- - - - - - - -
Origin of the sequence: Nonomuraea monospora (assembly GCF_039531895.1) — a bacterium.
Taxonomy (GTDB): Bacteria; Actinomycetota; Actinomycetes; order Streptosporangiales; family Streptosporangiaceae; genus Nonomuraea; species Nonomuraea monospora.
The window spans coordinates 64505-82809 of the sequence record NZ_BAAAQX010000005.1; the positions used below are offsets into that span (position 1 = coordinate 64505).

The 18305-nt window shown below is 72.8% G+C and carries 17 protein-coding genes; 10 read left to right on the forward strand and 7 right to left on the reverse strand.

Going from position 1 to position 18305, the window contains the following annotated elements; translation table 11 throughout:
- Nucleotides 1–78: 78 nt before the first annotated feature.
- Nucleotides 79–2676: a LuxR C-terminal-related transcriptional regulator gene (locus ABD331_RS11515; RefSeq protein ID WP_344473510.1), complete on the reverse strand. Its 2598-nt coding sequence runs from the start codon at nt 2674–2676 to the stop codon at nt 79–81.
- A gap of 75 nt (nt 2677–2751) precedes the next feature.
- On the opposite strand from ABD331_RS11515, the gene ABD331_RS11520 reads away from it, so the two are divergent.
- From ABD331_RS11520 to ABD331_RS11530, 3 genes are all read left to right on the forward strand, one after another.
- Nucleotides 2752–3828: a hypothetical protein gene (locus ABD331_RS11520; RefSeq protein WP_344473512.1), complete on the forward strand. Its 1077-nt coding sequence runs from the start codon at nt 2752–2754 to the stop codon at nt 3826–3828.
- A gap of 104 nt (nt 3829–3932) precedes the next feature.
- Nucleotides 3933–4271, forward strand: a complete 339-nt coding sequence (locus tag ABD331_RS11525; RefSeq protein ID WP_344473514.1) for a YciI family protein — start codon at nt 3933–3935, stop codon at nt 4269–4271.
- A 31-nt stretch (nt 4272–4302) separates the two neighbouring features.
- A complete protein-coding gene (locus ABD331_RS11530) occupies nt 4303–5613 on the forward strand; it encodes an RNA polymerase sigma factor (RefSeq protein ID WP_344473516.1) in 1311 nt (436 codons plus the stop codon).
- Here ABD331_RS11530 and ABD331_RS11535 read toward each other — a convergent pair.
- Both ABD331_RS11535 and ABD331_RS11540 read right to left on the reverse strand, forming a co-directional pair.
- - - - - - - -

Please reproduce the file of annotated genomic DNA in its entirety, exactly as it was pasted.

Origin of the sequence: Nonomuraea monospora (assembly GCF_039531895.1) — a bacterium.
Taxonomy (GTDB): Bacteria; Actinomycetota; Actinomycetes; order Streptosporangiales; family Streptosporangiaceae; genus Nonomuraea; species Nonomuraea monospora.
The window spans coordinates 64505-82809 of the sequence record NZ_BAAAQX010000005.1; the positions used below are offsets into that span (position 1 = coordinate 64505).

The 18305-nt window shown below is 72.8% G+C and carries 17 protein-coding genes; 10 read left to right on the forward strand and 7 right to left on the reverse strand.

Going from position 1 to position 18305, the window contains the following annotated elements; translation table 11 throughout:
- Nucleotides 1–78: 78 nt before the first annotated feature.
- Nucleotides 79–2676: a LuxR C-terminal-related transcriptional regulator gene (locus ABD331_RS11515; RefSeq protein ID WP_344473510.1), complete on the reverse strand. Its 2598-nt coding sequence runs from the start codon at nt 2674–2676 to the stop codon at nt 79–81.
- A gap of 75 nt (nt 2677–2751) precedes the next feature.
- On the opposite strand from ABD331_RS11515, the gene ABD331_RS11520 reads away from it, so the two are divergent.
- From ABD331_RS11520 to ABD331_RS11530, 3 genes are all read left to right on the forward strand, one after another.
- Nucleotides 2752–3828: a hypothetical protein gene (locus ABD331_RS11520; RefSeq protein WP_344473512.1), complete on the forward strand. Its 1077-nt coding sequence runs from the start codon at nt 2752–2754 to the stop codon at nt 3826–3828.
- A gap of 104 nt (nt 3829–3932) precedes the next feature.
- Nucleotides 3933–4271, forward strand: a complete 339-nt coding sequence (locus tag ABD331_RS11525; RefSeq protein ID WP_344473514.1) for a YciI family protein — start codon at nt 3933–3935, stop codon at nt 4269–4271.
- A 31-nt stretch (nt 4272–4302) separates the two neighbouring features.
- A complete protein-coding gene (locus ABD331_RS11530) occupies nt 4303–5613 on the forward strand; it encodes an RNA polymerase sigma factor (RefSeq protein ID WP_344473516.1) in 1311 nt (436 codons plus the stop codon).
- Here ABD331_RS11530 and ABD331_RS11535 read toward each other — a convergent pair.
- Both ABD331_RS11535 and ABD331_RS11540 read right to left on the reverse strand, forming a co-directional pair.